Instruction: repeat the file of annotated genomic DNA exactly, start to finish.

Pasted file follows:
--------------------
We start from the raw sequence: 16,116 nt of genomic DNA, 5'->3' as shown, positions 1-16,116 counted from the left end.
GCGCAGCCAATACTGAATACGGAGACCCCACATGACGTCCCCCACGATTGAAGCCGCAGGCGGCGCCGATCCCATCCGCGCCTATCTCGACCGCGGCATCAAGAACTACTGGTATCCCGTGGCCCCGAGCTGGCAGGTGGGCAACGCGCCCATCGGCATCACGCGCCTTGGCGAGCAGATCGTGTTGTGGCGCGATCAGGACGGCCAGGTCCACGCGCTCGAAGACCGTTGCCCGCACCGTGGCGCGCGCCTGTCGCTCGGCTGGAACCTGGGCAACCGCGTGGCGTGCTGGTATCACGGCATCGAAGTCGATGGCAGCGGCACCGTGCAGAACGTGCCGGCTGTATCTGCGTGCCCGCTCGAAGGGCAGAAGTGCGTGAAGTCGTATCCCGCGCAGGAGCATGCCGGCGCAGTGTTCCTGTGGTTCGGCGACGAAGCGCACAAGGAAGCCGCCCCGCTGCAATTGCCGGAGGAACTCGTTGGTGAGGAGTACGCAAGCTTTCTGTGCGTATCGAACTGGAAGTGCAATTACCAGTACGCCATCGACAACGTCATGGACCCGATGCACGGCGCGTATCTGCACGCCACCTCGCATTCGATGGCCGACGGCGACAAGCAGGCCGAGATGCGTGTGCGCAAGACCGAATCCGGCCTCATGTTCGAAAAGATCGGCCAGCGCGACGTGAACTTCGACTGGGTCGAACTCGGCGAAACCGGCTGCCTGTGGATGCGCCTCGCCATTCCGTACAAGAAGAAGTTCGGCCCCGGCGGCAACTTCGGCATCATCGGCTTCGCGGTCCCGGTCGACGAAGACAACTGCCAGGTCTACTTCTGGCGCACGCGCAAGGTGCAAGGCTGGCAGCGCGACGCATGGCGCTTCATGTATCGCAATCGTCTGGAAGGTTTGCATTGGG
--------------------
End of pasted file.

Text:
We start from the raw sequence: 16,116 nt of genomic DNA, 5'->3' as shown, positions 1-16,116 counted from the left end.
GCGCAGCCAATACTGAATACGGAGACCCCACATGACGTCCCCCACGATTGAAGCCGCAGGCGGCGCCGATCCCATCCGCGCCTATCTCGACCGCGGCATCAAGAACTACTGGTATCCCGTGGCCCCGAGCTGGCAGGTGGGCAACGCGCCCATCGGCATCACGCGCCTTGGCGAGCAGATCGTGTTGTGGCGCGATCAGGACGGCCAGGTCCACGCGCTCGAAGACCGTTGCCCGCACCGTGGCGCGCGCCTGTCGCTCGGCTGGAACCTGGGCAACCGCGTGGCGTGCTGGTATCACGGCATCGAAGTCGATGGCAGCGGCACCGTGCAGAACGTGCCGGCTGTATCTGCGTGCCCGCTCGAAGGGCAGAAGTGCGTGAAGTCGTATCCCGCGCAGGAGCATGCCGGCGCAGTGTTCCTGTGGTTCGGCGACGAAGCGCACAAGGAAGCCGCCCCGCTGCAATTGCCGGAGGAACTCGTTGGTGAGGAGTACGCAAGCTTTCTGTGCGTATCGAACTGGAAGTGCAATTACCAGTACGCCATCGACAACGTCATGGACCCGATGCACGGCGCGTATCTGCACGCCACCTCGCATTCGATGGCCGACGGCGACAAGCAGGCCGAGATGCGTGTGCGCAAGACCGAATCCGGCCTCATGTTCGAAAAGATCGGCCAGCGCGACGTGAACTTCGACTGGGTCGAACTCGGCGAAACCGGCTGCCTGTGGATGCGCCTCGCCATTCCGTACAAGAAGAAGTTCGGCCCCGGCGGCAACTTCGGCATCATCGGCTTCGCGGTCCCGGTCGACGAAGACAACTGCCAGGTCTACTTCTGGCGCACGCGCAAGGTGCAAGGCTGGCAGCGCGACGCATGGCGCTTCATGTATCGCAATCGTCTGGAAGGTTTGCATTGGG